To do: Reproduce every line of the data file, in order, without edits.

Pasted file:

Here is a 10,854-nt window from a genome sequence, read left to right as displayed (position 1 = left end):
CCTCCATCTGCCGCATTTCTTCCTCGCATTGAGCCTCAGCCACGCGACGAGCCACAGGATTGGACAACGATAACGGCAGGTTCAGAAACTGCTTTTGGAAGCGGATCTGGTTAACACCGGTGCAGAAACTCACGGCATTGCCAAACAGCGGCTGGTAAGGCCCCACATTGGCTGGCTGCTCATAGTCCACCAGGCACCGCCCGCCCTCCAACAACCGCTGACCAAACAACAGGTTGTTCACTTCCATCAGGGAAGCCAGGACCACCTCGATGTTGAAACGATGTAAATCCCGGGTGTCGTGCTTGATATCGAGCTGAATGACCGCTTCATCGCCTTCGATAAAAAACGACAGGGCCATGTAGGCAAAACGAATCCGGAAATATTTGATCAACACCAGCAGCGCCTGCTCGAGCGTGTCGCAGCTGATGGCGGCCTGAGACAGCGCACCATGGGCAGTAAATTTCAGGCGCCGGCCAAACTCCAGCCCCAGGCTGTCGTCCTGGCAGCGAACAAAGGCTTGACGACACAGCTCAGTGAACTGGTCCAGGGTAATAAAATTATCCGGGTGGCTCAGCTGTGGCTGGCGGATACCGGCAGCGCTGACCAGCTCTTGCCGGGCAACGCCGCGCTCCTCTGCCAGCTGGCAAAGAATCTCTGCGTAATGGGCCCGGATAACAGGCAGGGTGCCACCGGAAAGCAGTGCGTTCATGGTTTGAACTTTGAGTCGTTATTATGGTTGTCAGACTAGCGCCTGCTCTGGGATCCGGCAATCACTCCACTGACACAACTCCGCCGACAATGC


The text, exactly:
Here is a 10,854-nt window from a genome sequence, read left to right as displayed (position 1 = left end):
CCTCCATCTGCCGCATTTCTTCCTCGCATTGAGCCTCAGCCACGCGACGAGCCACAGGATTGGACAACGATAACGGCAGGTTCAGAAACTGCTTTTGGAAGCGGATCTGGTTAACACCGGTGCAGAAACTCACGGCATTGCCAAACAGCGGCTGGTAAGGCCCCACATTGGCTGGCTGCTCATAGTCCACCAGGCACCGCCCGCCCTCCAACAACCGCTGACCAAACAACAGGTTGTTCACTTCCATCAGGGAAGCCAGGACCACCTCGATGTTGAAACGATGTAAATCCCGGGTGTCGTGCTTGATATCGAGCTGAATGACCGCTTCATCGCCTTCGATAAAAAACGACAGGGCCATGTAGGCAAAACGAATCCGGAAATATTTGATCAACACCAGCAGCGCCTGCTCGAGCGTGTCGCAGCTGATGGCGGCCTGAGACAGCGCACCATGGGCAGTAAATTTCAGGCGCCGGCCAAACTCCAGCCCCAGGCTGTCGTCCTGGCAGCGAACAAAGGCTTGACGACACAGCTCAGTGAACTGGTCCAGGGTAATAAAATTATCCGGGTGGCTCAGCTGTGGCTGGCGGATACCGGCAGCGCTGACCAGCTCTTGCCGGGCAACGCCGCGCTCCTCTGCCAGCTGGCAAAGAATCTCTGCGTAATGGGCCCGGATAACAGGCAGGGTGCCACCGGAAAGCAGTGCGTTCATGGTTTGAACTTTGAGTCGTTATTATGGTTGTCAGACTAGCGCCTGCTCTGGGATCCGGCAATCACTCCACTGACACAACTCCGCCGACAATGC